Wednesday, 3 October 2012

From architecture to cake

When I started gathering photos together for this blog post I thought the theme was going to be an architectural one about columns, Parisian columns. Then I got distracted, and the theme became one about perspective.

It all started a few weeks ago when I got off my bike at Place de la Madeleine and decided to take a closer look at the church. Initially it was built as a memorial to the 'Glory of the Great Army', commissioned by Napoleon in 1806. After the fall of Napoleon there was much debate about what the structure should be used as and it was only in 1848 when it was finally consecrated as a church. After locking up my bike I went into the church for the first time ever and quickly left, it is dark and gloomy and frankly felt a bit sinister.

I digress, the Madeleine church is designed in the style of ancient temple, and there are lots and lots of columns, as well as a fine visual demonstration of perspective.

My tendency to turn everything into an abstract pattern makes me take photos like this.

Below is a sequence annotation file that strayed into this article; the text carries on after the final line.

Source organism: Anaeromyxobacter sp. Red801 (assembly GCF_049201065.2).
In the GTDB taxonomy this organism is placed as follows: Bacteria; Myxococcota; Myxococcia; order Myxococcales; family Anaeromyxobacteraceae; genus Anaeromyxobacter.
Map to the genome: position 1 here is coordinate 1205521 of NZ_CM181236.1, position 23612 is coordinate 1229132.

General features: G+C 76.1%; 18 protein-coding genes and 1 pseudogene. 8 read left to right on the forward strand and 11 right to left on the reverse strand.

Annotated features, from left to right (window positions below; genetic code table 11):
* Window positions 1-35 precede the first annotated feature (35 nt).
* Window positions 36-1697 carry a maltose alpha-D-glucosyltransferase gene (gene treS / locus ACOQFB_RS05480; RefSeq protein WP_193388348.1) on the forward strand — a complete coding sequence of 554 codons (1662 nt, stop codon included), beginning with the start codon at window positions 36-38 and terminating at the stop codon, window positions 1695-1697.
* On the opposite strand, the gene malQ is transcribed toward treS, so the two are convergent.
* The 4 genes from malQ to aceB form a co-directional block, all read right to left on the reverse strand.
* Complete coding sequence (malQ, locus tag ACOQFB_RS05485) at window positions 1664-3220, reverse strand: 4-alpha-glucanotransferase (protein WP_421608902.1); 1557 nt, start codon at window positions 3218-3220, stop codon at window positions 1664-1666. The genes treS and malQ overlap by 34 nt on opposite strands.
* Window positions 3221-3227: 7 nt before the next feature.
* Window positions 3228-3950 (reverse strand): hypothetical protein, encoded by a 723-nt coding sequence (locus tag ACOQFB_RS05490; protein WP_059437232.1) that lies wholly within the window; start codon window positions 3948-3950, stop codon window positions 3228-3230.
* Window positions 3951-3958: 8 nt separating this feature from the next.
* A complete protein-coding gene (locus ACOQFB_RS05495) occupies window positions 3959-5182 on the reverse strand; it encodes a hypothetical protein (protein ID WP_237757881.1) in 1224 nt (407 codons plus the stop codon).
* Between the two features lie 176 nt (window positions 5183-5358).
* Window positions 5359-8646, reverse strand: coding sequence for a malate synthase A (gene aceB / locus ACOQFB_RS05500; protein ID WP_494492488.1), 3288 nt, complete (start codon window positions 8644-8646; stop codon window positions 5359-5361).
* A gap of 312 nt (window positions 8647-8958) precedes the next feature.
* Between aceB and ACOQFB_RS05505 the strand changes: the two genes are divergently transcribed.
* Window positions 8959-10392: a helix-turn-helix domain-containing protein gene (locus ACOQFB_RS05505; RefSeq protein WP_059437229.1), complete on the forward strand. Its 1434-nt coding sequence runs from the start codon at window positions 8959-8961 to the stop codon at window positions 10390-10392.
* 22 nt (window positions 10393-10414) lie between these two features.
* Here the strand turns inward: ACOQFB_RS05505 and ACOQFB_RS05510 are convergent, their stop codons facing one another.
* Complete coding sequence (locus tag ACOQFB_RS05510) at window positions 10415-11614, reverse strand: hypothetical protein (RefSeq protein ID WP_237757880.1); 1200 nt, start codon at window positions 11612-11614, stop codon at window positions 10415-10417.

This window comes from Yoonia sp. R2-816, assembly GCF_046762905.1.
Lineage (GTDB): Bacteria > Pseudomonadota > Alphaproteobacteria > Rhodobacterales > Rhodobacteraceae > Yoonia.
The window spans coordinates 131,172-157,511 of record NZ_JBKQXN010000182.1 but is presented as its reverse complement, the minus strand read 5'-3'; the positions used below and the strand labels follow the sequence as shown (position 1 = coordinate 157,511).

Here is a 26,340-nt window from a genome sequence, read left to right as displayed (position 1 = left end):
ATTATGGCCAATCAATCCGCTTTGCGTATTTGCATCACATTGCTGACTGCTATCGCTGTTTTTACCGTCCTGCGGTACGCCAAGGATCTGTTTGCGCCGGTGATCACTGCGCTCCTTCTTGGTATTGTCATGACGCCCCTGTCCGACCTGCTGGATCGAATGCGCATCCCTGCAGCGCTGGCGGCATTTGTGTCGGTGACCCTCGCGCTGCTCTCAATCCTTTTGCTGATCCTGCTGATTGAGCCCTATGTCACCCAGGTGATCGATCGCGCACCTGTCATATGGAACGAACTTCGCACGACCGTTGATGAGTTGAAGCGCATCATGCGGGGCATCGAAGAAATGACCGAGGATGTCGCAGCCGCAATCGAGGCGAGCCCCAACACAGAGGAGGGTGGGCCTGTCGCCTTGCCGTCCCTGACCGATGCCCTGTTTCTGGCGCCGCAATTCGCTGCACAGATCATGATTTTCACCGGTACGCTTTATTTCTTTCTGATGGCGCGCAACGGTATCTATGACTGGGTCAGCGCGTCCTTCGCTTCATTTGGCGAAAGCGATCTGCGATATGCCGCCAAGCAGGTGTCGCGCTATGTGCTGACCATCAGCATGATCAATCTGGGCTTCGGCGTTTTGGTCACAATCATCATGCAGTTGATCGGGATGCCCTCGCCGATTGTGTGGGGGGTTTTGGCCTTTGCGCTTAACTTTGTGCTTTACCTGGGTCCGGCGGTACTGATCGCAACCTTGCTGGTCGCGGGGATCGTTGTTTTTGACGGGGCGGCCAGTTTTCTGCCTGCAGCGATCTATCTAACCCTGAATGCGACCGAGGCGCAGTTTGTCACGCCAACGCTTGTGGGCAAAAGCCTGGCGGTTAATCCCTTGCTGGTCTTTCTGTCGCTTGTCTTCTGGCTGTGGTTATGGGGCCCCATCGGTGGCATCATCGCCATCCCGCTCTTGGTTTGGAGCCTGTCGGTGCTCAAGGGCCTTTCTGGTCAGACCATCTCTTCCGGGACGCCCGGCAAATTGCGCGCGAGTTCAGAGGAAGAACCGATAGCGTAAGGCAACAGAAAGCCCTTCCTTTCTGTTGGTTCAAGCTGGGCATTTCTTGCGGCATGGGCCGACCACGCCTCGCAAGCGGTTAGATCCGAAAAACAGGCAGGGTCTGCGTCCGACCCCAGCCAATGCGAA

Rather fittingly, a few days later we were near La Bourse and walked past Rue des Colonnes.


This is a smallish road, aligned on either side with neo-greek columned arcades.


I love the creamy stone of these columns.



Here is a curved colonnade in the Parc Monceau.


Columns in the Palais Royal.


It was in the Palais Royal gardens that I became distracted and diverted my attention from columns to the perspective of long vertical forms. In this case trees.


Then gilded railings.


Curled railings, up by the Sacré Coeur.


Bollards (incidentally these bollards have been painted brown again).


Truncated columns in the Palais Royal, by night.


Finally, I became so distracted I started to see perspective in the bakery. I'll have the strawberry tart please.

1 comment:

  1. I would always also consider cake as far related to architecture, considering the details put into it. I am also very particular with details, the garden gazebos we made for the resort down South were also made out of fine details.

    ReplyDelete